Sean Moncrieff: My capacity to forget things is a form of self-protection

I feel like a car, trundling down the road and bits of me are falling off

“My brain and I are like two completely different people and if we bumped into each other in a pub, we wouldn’t get on.” Photograph: Getty Images

“My brain and I are like two completely different people and if we bumped into each other in a pub, we wouldn’t get on.” Photograph: Getty Images

 

Since the start of this execrable year, I can think of only two good nights: once when we went to a tapas restaurant – back then, the country was drunk on the foolish assumption that lockdown was coming to an end – while the second good night was more recent. We took to the bed and in a crazy rush of decadence watched two episodes of The Crown, drank wine and ate most of an advent calendar. And it wasn’t even December.

Herself said it reminded her of that night when she was pregnant and we both randomly woke at 4am. So, we got up, had tea and toast and a bit of a chat and went back to bed again. Do you remember that time?

I really want to remember it, but I don’t. While Herself remembers everything that ever happened ever, I seem to retain nothing. My memory blanks don’t just apply to our story but to much of my life. If any friend or acquaintance says: do you remember that time? I, invariably, don’t remember that time.

Sometimes, the story they tell me might be familiar in a that-probably-happened way; other times what I hear sounds like a work of fiction: my part in the yarn seems unlikely or ridiculous. Of course, they could be misremembering or just making it up.

Probably not though. Because I’ve always been like this. A person once suggested to me – in a clinical setting – that my capacity to forget things is a form of self-protection. I find it impossible to hold a grudge because I can’t remember any bad things that were done to me.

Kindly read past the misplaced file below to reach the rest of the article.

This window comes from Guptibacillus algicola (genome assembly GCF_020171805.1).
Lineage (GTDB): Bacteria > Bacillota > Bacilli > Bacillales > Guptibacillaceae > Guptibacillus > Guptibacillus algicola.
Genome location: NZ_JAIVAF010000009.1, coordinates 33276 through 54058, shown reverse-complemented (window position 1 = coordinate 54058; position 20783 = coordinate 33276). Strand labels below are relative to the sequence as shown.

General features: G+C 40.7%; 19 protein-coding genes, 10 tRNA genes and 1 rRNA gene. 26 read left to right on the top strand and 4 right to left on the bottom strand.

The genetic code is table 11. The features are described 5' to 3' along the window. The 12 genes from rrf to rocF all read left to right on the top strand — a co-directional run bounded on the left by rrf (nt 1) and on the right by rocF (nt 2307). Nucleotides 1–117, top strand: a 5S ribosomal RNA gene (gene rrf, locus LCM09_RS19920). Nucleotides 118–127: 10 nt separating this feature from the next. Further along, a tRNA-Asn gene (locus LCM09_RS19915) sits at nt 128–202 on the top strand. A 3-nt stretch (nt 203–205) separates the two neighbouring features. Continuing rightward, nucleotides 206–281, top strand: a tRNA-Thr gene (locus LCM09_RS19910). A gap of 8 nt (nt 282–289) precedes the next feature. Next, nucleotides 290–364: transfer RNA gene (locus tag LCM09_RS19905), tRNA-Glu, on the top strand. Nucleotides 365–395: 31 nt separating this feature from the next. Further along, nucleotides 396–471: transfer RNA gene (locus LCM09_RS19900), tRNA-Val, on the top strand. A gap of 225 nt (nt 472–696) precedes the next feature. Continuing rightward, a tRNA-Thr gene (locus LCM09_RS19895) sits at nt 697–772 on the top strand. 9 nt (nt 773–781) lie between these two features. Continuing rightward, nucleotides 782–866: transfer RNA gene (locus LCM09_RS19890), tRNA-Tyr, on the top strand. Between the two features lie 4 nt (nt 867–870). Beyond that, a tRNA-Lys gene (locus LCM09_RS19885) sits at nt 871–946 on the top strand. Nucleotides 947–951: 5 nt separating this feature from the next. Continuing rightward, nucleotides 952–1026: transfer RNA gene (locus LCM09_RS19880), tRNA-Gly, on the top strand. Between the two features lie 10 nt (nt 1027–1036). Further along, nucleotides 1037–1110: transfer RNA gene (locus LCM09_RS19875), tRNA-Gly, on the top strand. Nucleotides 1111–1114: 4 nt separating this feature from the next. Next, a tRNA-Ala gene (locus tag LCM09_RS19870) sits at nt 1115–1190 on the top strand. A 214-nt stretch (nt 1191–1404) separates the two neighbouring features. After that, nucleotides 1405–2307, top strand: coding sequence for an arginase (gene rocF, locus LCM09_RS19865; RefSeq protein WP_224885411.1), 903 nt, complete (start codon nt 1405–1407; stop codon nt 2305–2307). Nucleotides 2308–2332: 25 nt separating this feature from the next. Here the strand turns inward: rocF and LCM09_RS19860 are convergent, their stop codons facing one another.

Yeah: you got away with it. You know who you are. It’s just that I don’t. And on balance, I don’t view this as a negative. Bitter feelings from the past can often constrict the present.

Function of aging

It’s just that I wish I had more of the pleasant memories. It may be a function of aging. The older you get, the more stuff there is to remember: not just life events but you have to find out about new terms and ideas. I regularly have to Google things like “pansexual” and “vlogger”. So much has to go in that inevitably other stuff gets pushed out.

And there’s less storage capacity: as you get older, the brain shrinks. The older you get, everything shrinks, or stretches. I get random pains from doing things that used to be effortless. I feel like a car, trundling down the road and bits of me are falling off.

I could accept this, as long as my brain was operating within the perimeters of some pre-agreed set of criteria. But the selection process seems completely arbitrary. I can remember the birth of Son Number One and Daughter Number Four but the births of Daughters One, Two and Three have blended in together. I know that for one of them, my car got clamped outside the Rotunda hospital.

Yet I can go into work and be told that an interview has been set up with a pansexual vlogger and I can remember – much to the annoyance of my colleagues – that I interviewed them seven years previously. On a rainy Tuesday.

It is rather disturbing that my brain and I don’t agree on what’s important to retain or discard: like we are two completely different people and if we bumped into each other in a pub we wouldn’t get on. Of course, that could have happened already but, you know, I can’t remember.

But it’s also fascinating how we can retain differing facts about each other. Memory, like relativity, all depends on where you were standing at the time and it’s a comfort to think that we all carry small parts of each other that might otherwise have been lost. Herself says she’s my external hard drive: which, apart from everything else, is kinda sexy.

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